Written by: Big Ross, CC2K Staff Writer
Released over the weekend, 300 takes a stylized look at the historical Battle of Thermopylae in 480 BC, wherein Leonidas, King of Sparta, led a small force of elite warriors against the much, much larger invading army of the Persian empire. And when I say “stylized,” I mean as inspired by acclaimed graphic novelist Frank Miller. I’ve never read the graphic novel on which this movie is based, but I saw the movie on Friday and I’ve got to say 300 is awesome.
The movie begins with the telling of how a Spartan warrior comes to be. Every Spartan male is taken at birth and inspected for physical fitness, discarded if they bear any defect or malformation. Indoctrinated to combat at a very early age, they are taught to fight and kill; taught that retreat or surrender are never an option, that death on the field of battle is the highest honor they can achieve. They either survive and become full-fledged Spartan warriors or die in the process. If you’re looking for a historically accurate narrative, you’ll be watching the wrong movie. You’ve got to remember while this movie is based on historical events, it is first & foremost based on Miller’s graphic novel. As such the Spartans are hyper-realized and presented almost as super heroes. They certainly behave as such in the fight to come.
That fight comes quickly (and lasts for most of the film). Emissaries of Xerxes, the Persian Emperor, come to Sparta with an ultimatum: surrender or face annihilation. Leonidas wouldn’t be a good Spartan if he so much as considered the first option, and so he prepares for war. But part of that preparation (as laid down in Spartan law) requires that he consult an oracle for her blessing & permission to wage war; however, she does not give it, citing the coming of a sacred Greek festival that must be observed. The king is forbidden from taking the Spartan army to war. Leonidas discusses his displeasure at this decision with his wife & queen, frustrated by his inability to do what he knows to be right because of the law. The queen advises him to think like a “free man”, which results in Leonidas ignoring the oracle’s decree & taking 300 of his finest & most loyal warriors to make a stand against the invading Persians at a narrow canyon that marks the only route to Sparta where the Persians’ superior numbers “will be meaningless.” The remainder of the film is split between the battle itself, and the queen’s efforts to convince the ruling council of Sparta to send the bulk of their army to the aid of Leonidas and his 300.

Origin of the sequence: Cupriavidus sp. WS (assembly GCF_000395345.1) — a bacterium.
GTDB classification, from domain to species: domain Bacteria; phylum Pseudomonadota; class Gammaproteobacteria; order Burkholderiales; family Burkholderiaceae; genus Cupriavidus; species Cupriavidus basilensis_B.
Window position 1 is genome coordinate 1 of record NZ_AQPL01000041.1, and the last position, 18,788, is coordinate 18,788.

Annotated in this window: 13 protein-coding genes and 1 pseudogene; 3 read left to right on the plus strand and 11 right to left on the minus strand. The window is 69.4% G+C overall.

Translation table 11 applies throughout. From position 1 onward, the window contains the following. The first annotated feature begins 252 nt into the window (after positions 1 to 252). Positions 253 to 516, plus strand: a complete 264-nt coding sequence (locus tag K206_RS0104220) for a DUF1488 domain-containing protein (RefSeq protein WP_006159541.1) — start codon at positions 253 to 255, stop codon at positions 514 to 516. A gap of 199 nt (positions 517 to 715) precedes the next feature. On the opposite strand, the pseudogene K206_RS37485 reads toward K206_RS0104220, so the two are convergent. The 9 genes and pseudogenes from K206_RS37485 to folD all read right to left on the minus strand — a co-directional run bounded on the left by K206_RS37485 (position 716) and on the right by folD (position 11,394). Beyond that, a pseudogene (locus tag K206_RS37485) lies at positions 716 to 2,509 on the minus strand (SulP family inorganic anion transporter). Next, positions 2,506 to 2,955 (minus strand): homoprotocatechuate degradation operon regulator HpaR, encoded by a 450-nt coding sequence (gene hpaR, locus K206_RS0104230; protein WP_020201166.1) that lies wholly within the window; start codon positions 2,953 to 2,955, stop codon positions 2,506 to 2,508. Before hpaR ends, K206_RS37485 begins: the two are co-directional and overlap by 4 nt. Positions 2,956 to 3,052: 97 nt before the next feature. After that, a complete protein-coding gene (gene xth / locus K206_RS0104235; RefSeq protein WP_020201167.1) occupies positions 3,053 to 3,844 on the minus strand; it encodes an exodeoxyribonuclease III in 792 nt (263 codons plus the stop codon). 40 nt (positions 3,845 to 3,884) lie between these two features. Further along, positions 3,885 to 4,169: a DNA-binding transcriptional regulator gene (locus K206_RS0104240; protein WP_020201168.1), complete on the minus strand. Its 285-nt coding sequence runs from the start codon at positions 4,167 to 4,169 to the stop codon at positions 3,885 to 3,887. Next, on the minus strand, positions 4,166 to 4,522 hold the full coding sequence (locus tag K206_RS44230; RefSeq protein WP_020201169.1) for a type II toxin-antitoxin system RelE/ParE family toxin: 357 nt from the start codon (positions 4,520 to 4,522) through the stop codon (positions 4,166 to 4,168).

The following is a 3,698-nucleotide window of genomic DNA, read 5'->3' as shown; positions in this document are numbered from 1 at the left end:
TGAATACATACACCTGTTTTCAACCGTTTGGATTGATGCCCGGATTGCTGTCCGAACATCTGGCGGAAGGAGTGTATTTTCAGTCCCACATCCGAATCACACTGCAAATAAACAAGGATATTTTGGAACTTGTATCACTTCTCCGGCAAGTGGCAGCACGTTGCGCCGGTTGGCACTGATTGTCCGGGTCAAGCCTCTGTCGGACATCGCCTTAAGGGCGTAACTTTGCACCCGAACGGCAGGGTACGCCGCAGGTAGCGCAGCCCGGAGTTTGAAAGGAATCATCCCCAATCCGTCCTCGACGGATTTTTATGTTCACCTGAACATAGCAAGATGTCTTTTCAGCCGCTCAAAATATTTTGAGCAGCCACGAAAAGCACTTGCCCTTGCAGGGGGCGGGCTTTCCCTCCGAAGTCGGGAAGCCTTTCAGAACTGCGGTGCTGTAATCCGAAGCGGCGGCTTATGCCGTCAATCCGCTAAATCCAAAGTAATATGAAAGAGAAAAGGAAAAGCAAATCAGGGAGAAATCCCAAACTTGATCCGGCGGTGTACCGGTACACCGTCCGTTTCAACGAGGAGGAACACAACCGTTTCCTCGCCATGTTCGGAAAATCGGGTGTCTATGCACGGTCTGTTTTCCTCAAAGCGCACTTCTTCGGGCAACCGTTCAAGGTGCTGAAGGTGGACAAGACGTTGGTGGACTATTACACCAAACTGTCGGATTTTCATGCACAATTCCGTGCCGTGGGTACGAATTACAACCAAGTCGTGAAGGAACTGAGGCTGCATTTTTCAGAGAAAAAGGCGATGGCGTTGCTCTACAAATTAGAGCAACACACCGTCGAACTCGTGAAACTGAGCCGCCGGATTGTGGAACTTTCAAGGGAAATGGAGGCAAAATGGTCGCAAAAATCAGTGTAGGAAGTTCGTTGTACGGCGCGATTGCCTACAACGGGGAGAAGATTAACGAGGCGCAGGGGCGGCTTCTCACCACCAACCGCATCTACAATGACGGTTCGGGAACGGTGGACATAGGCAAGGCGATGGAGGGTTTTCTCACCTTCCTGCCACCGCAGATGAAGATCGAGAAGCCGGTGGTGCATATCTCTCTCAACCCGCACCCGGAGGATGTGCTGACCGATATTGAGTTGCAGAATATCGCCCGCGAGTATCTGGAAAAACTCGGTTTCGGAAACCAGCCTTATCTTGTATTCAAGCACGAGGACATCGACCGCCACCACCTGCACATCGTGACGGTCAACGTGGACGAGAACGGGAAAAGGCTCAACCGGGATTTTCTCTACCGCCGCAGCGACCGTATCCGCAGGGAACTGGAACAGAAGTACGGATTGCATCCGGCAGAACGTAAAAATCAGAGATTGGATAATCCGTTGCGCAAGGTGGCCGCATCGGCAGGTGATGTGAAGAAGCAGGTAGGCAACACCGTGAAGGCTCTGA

Filmed in much the same style as Sin City with green screens, computer-generated backgrounds, and digital enhancement 300 is visually stunning. But a bit of a warning here, this movie is rated R, and it is rated as such for a very good reason. It’s violent – very, very violent. The battle scenes are impeccably choreographed and exhilarating to watch, but they are also very graphic. Think Gladiator on steroids, crack, AND shrooms, and then you might get the idea. There’s no shortage of spears plunging through bodies, limbs and heads getting hacked off, and blood flying through the air, often rendered in surreal, slow motion effect. If you’re at all squeamish you’ll be covering your eyes for a good portion of this movie, and you’ll miss quite a spectacle.
In addition to all that action & violence, there are several scenes of female nudity for the guys to enjoy (and I think you’ll find the scene where the oracle “prophesizes” to be especially stimulating), but there’s also plenty for the ladies, believe it or not. Gerard Butler (who portrays Leonidas) and the other dozen or so actors playing Spartans that share the majority of screen time are all prime examples of the ideal male physical form. AND they are all dressed in little more than loin cloths and capes. I saw 300 with a friend and his wife, and she attested to how much she enjoyed the “eye candy.” The only weakness of the film IMO is the dialogue, which can get a little hokey at times, but if you keep in mind this movie is full of bold, heroic men (and women) making statements in kind it doesn’t detract too much from the film.
All in all I think this is a great movie and lots of fun. I can't help but think it's a faithful and excellent adaptation of the source material. Credit is due here to director Zach Snyder, and fans of graphic novels everywhere should rest easy knowing his next big project is adapting another acclaimed work to the big screen: Alan Moore's Watchmen. If 300 is any indication, Watchmen should be anything but disappointing.